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The Boston terrier is the dog breed most commonly confused with the French bulldog, although owners of a dog of either breed and those experienced with dogs in general will quickly tell you that they have more apart than in common!
This small, unique-looking little dog from the Kennel Club’s utility dog grouping is a very popular breed in its own right, and one that serves as a viable alternative for many prospective Frenchie owners, as well as dog lovers in general who are looking for a small, affectionate companion dog breed.
However, the Boston terrier is not the right choice of dog for everyone, and anyone considering buying a dog of the breed needs to ensure that they know exactly what they’re getting into, and do plenty of research before going ahead with a purchase.
With this in mind, this article will tell you ten things you need to know about the Boston terrier, before you go ahead and buy one. Read on to learn more.
First of all, the Boston terrier’s appearance is quite unusual, with their fine legs and fairly muscular bodies, very short curled tails and of course, those flat faces and big pointed ears!
However, whilst the Boston terrier’s conformation is what draws many people to the breed in the first place, this is objectively not a naturally healthy conformation for a dog. The breed’s narrow hips mean that they’re often unable to mate or deliver their young on their own, their curled tails indicate a spinal malformation, and those flat faces mean their soft palate and muzzle are abnormally short too.
This short, flat-faced trait is known as brachycephaly, and is shared with a number of other breeds. The degree of flatness of the face can be very variable from dog to dog too. Many buyers prefer a very flat-faced appearance, but this is in fact potentially very harmful to the dog’s health.
A brachycephalic face means that Boston terriers are prone to having narrowed nostrils and a short soft palate, and may struggle to get enough air, particularly in hot weather or when exercising.
How acute the impact of this is depends on the degree of flatness of the face – and dogs whose noses protrude from the dog’s face and whose nostrils are open are healthier, whilst those with very flat faces more likely to suffer from breathing problems that are limiting, uncomfortable, distressing and potentially dangerous for the dog.
Whilst the Boston terrier is a popular companion and many people assume that they’re toy dogs or lapdogs, this is not in fact the case. The Boston terrier is included within the Kennel club’s utility dog grouping, which reflects dogs with a historical working role that doesn’t fall within one of the other designated working groups.
For the Boston, this was work as both a ratter and in some cases, as a fighting dog, although this was way back in their history before such “sports” became rightly outlawed.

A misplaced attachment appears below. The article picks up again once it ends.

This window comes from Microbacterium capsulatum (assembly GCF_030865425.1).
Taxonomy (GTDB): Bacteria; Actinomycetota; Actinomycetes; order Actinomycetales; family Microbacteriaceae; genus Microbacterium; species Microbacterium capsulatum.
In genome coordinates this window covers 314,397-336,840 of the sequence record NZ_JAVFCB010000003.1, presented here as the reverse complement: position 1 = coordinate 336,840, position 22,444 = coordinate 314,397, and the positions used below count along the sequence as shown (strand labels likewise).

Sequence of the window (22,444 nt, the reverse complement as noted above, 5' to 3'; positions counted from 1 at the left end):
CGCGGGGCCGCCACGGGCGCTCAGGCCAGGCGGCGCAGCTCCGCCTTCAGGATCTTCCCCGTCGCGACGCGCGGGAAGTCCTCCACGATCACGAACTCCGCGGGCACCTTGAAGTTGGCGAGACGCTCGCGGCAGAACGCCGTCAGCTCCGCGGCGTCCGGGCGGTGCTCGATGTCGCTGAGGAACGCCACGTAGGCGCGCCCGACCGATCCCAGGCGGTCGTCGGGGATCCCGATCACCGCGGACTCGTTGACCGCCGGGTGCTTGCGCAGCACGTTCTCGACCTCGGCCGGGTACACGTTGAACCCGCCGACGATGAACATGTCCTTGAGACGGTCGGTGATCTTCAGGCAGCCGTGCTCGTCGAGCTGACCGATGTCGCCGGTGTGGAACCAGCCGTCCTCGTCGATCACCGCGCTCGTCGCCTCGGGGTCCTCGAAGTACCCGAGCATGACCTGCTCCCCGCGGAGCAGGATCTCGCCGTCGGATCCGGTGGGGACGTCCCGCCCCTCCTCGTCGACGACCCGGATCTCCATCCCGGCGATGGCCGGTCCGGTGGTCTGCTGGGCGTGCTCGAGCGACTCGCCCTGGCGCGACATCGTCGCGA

Boston terriers are petite and highly personable and as such, make for terrible guard dogs – but they are in fact generally very good watchdogs. They are naturally alert and interested in things going on around them, and will soon bark to alert you if somebody approaches the home.
However, this does mean that they will often be quite vocal dogs in general, and tend to sound rather yappy.
Boston terriers need at least a couple of 30-45 minute walks per day at a minimum, but they’re not overly challenging to exercise and tend to be quiet and well behaved in the home the rest of the time.
However, because brachycephalic dogs can easily overheat when exercising or in hot weather, you need to be watchful and careful when walking them to ensure that they don’t overexert themselves when playing and running around.
Boston terriers can be quite expensive to buy, with the average asking price for pedigree dogs of the breed being around the £1,000 and even non-pedigree Bostons changing hands for around £800 each.
As small dogs they don’t tend to be hugely expensive to feed and keep, but because the breed’s health can be challenging, they may cost more in vets fees than most, and in reflection of this, are often more expensive to insure too.
Boston terriers are ranked in 103rd place out of 138 different dog breeds on the Coren ranking scale of canine intelligence by breed, and so they’re not the smartest breed of all.
However, they should be able to learn all of the essential commands a dog should follow, although they often take a little longer to learn them and may not comply reliably in all situations.
Boston terriers are real people-pleasers, and they will work hard to impress their owners and earn some praise and a reward. They are very affectionate and personable, loving the company of their owners, and being gentle, soulful dogs that are excellent companions for an evening on the sofa watching a film!
On the flipside, Boston terriers very much appreciate company and will not thrive if left on their own at home for very long. They commonly suffer from separation anxiety if left alone for long periods of time, and so they’re not a good choice of pet if you won’t be able to spend most of the day with your dog.
Boston terriers don’t shed a lot, don’t need much grooming, aren’t overly challenging to walk and aren’t prone to dominance or other complex personality challenges, and so they are widely considered to be a reasonably good choice of dog for the first-time dog owner.
However, it is really important to do plenty of research into any prospective dog breed you might be thinking about buying, and ensure that you learn about the specific challenges that can accompany brachycephalic dogs before you choose a Boston terrier as your next pet and companion.
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